To Trade or Not To Trade
The Florida Chamber of Commerce was in Washington, D.C. recently addressing many issues including international trade. Trade and free trade agreements were one of the key issues during the presidential campaign. President-elect Trump was particularly emphatic in his opposition to the TPP and his calls for a review of NAFTA as well as our trade relationship with China.
For decades, free trade agreements have been part of our economic tool kit and international trade is one of the leading factors attributed to Florida’s economic recovery. Two and a half million Floridians are employed thanks to international trade. Our record-breaking tourism numbers benefit from international visitors and there are thousands of foreign companies operating in Florida that employ Floridians.
So What Happens Now?
It is all but certain that the Trans-Pacific Partnership (TPP) is no longer on the table. Our partners in the region still hope to revive trade talks with the U.S. and many are willing to reopen TPP and make revisions which might make it more palatable to the new administration. This weekend at the Asia-Pacific Economic Cooperation (APEC) CEO Summit in Lima, Peru, the future of trade and the role the U.S. would play in Asia was a top concern. China and Russia issued a statement that they will push for a free-trade area in the Asia-Pacific region. Neither country was part of the TPP.
China is pushing to finalize its parallel free trade agreement in Asia, the Regional Comprehensive Economic Partnership (RCEP), which includes all the ASEAN (the Association of Southeast Asian Nations) countries plus Australia, New Zealand, Japan, Korea, India, but it currently excludes the U.S.
Not Anti-Trade. Pro “Good Deals.”
From our meetings in Washington, D.C., it was clear that it was too soon to tell regarding the fate of many trade issues. Reviewing trade policy will be one of the first tasks tackled by the new administration. Re-negotiating and/or withdrawing from NAFTA as well as pulling the plug on TPP were at the top of the list. Trade would not be off the table completely however, and there is a greater appetite for bilateral trade agreements over the larger multi-nation deals like TPP. Should the U.S. withdraw from NAFTA, the new administration has proposed it would negotiate separate bilateral deals with Mexico and Canada. China and currency manipulation were also topics discussed in D.C.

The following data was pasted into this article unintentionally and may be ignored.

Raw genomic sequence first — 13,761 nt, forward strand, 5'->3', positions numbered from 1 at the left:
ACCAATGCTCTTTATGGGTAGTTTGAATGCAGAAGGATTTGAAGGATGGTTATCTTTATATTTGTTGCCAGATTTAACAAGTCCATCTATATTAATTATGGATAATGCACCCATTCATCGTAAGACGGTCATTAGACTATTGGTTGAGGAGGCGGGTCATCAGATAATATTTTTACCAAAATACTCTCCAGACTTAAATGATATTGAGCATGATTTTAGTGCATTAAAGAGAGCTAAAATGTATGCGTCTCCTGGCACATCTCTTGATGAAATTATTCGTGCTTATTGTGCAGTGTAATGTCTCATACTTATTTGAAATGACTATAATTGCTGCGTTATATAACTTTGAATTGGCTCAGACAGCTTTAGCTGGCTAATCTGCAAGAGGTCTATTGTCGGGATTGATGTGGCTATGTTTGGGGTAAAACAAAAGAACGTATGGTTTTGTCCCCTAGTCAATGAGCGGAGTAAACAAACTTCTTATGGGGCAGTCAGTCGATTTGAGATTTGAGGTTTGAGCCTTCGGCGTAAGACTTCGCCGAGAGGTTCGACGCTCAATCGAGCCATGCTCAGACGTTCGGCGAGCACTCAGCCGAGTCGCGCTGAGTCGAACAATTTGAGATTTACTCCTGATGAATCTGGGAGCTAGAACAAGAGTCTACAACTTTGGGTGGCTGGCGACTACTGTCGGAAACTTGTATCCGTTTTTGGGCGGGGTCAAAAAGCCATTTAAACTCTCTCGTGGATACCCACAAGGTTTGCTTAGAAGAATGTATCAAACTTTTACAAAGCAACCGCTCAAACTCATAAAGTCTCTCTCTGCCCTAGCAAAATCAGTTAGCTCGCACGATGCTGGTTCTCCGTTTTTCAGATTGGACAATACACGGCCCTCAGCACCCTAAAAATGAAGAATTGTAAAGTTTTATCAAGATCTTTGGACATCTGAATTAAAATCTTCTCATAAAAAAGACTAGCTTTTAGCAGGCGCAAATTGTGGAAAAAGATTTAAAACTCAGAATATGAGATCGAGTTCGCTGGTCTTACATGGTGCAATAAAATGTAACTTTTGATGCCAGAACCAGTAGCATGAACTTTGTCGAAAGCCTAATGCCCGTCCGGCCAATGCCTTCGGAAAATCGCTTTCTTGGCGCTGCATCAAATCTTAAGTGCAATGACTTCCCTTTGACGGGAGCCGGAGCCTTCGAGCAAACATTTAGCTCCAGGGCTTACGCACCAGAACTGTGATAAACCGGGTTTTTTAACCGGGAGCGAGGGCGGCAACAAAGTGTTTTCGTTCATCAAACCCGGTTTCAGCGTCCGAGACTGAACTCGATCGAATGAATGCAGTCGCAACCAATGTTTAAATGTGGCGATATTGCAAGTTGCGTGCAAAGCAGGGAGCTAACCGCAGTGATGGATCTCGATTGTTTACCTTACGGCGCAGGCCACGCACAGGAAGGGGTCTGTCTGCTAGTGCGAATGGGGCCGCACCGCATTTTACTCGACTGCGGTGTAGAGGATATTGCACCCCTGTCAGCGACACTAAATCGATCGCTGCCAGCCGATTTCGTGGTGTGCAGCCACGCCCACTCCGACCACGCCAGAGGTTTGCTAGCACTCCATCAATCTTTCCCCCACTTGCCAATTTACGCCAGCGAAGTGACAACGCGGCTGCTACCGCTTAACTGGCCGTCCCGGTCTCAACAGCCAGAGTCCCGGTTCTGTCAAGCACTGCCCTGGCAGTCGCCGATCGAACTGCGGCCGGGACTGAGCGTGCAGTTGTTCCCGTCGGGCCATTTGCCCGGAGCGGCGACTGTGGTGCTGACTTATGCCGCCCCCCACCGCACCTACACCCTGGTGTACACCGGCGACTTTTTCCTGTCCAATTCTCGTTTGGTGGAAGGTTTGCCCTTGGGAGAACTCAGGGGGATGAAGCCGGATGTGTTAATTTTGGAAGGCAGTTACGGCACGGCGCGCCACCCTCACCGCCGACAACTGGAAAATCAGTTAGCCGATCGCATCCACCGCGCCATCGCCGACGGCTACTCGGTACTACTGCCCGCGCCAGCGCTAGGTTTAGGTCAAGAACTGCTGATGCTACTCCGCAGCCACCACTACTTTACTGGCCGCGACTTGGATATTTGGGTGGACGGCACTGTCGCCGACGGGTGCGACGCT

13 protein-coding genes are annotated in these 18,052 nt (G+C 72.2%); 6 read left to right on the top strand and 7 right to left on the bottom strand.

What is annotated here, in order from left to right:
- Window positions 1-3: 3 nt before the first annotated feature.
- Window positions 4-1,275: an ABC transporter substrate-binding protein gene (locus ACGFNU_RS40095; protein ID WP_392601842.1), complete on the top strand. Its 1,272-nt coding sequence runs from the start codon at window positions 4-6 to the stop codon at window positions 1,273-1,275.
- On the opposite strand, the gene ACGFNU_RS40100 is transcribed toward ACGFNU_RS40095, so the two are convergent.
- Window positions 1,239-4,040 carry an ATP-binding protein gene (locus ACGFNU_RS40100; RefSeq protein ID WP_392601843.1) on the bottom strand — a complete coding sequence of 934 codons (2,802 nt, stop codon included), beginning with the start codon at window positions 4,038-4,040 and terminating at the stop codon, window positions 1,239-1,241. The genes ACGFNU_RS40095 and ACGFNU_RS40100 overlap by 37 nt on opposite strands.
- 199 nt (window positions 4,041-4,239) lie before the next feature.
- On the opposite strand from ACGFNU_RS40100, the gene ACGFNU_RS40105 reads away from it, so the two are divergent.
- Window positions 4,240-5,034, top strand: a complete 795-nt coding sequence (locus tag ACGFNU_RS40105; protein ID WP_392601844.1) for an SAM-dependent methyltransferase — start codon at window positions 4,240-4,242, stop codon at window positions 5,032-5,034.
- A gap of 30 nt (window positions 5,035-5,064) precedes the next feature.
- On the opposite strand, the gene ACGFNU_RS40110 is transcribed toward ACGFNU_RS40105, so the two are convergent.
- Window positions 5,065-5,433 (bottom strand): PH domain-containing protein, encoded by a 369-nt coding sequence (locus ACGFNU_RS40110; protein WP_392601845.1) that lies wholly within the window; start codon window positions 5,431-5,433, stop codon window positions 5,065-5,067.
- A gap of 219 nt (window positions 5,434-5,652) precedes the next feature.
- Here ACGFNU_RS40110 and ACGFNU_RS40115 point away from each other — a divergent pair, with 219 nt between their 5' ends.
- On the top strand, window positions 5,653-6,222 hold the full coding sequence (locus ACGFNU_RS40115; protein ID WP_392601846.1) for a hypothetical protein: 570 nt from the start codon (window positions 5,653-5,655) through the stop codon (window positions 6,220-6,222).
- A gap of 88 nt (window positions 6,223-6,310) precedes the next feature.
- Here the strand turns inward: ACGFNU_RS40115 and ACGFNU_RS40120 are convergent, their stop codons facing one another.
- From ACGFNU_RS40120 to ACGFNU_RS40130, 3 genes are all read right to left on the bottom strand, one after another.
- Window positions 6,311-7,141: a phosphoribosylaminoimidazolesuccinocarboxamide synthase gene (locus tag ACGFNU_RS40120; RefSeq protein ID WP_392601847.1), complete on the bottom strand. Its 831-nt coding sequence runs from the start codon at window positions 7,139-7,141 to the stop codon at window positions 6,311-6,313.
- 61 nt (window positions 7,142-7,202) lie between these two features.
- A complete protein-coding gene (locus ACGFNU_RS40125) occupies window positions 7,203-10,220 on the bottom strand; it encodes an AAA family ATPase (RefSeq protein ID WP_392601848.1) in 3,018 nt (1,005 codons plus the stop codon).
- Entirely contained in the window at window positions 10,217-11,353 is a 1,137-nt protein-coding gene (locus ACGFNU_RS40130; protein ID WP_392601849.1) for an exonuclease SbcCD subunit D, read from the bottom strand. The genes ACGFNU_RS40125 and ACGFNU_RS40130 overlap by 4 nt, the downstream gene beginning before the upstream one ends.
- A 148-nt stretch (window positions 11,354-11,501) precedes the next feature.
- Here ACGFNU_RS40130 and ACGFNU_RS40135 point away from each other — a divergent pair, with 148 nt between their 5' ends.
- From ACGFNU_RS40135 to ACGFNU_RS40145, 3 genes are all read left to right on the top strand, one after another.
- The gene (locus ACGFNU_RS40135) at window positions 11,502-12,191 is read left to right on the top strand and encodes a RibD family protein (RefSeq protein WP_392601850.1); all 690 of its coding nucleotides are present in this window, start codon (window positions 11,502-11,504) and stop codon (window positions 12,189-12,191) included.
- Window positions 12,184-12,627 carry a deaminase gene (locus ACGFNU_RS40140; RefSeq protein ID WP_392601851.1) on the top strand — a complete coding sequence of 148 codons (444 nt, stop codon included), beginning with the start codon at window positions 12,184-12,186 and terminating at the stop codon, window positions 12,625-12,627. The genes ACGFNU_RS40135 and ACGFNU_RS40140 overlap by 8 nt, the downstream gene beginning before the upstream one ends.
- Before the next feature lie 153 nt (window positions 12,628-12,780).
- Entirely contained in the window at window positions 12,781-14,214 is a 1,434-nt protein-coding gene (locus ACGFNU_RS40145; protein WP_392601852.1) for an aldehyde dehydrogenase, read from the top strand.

It is also important to note that in 2015, Congress granted the President Trade Promotion Authority – or “fast track” – power for the President to negotiate trade agreements and move them more swiftly through Congress until 2018 and it could be extended until 2021.
Fair Trade, Not Just Free Trade – Leveling the Playing Field
Much like during the campaign, the new administration has outlined that they will be working to ensure agreements are enforced and that our trade partners are not engaging in “harmful” practices. They will also be reviewing country of origin labeling and environmental and safety standards, as well as considering the impacts trade policy has on the middle class, manufacturing and workers, and foreign direct investment.
The Florida Chamber will continue to monitor developments and we will be working in the in the best interest of Florida’s businesses to support trade agreements that help our exporters access the global market place and provide our workers access to high-wage jobs.
These discussions and more will be a key part of the conversation at the Florida Chamber’s 2017 International Days, Feb. 14 and 15 in Tallahassee. Be sure to join us by registering today!
Florida Chamber Supports Trans-Pacific Partnership American Trade Policy
Florida’s current business agenda puts jobs, growth and economic opportunity in the driver’s seat. Florida has been able to grow our economy exponentially due to a smart and business-friendly environment. The Florida Chamber of Commerce supports the Trans-Pacific Partnership (TPP) American trade policy as it will have a significant impact on the strength of our economy and the lives of Floridians.
The TPP agreement will provide Florida with the opportunity to increase goods and services trade with emerging markets across the globe. It will accomplish this by removing several challenges that our businesses face when they attempt to bring their goods to international markets. This monumental trade deal will create a level playing field between U.S. companies of all sizes with some of our strongest trading partners.
Florida already has good trade ties with several of the TPP countries. Florida exported $1.6 billion in goods and $3.3 billion in services in 2014 to these countries. The TPP will remove nearly 18,000 tariffs American businesses face, which will undoubtedly increase exports tot he TPP partner countries.
The U.S. Department of Commerce Bureau of Economic Analysis shows that Canadian and Japanese companies alone employed approximately 57,200 employees in Florida in 2013. More than 1,300 Florida businesses are subsidiaries of companies based in TPP countries, serving as an important source of business investment and job creation in the state. Statewide there are nearly 942,000 jobs supported by the TPP trade in Florida.
Florida will benefit from the opportunities created by the TPP and we encourage Congress and the President to enact legislation that will implement it.
For Florida, the TPP is More Than Just Another Free trade Agreement
The Trans-Pacific Partnership (TPP) is a trade agreement among twelve Pacific Rim countries which currently represent 40 percent of all global trade.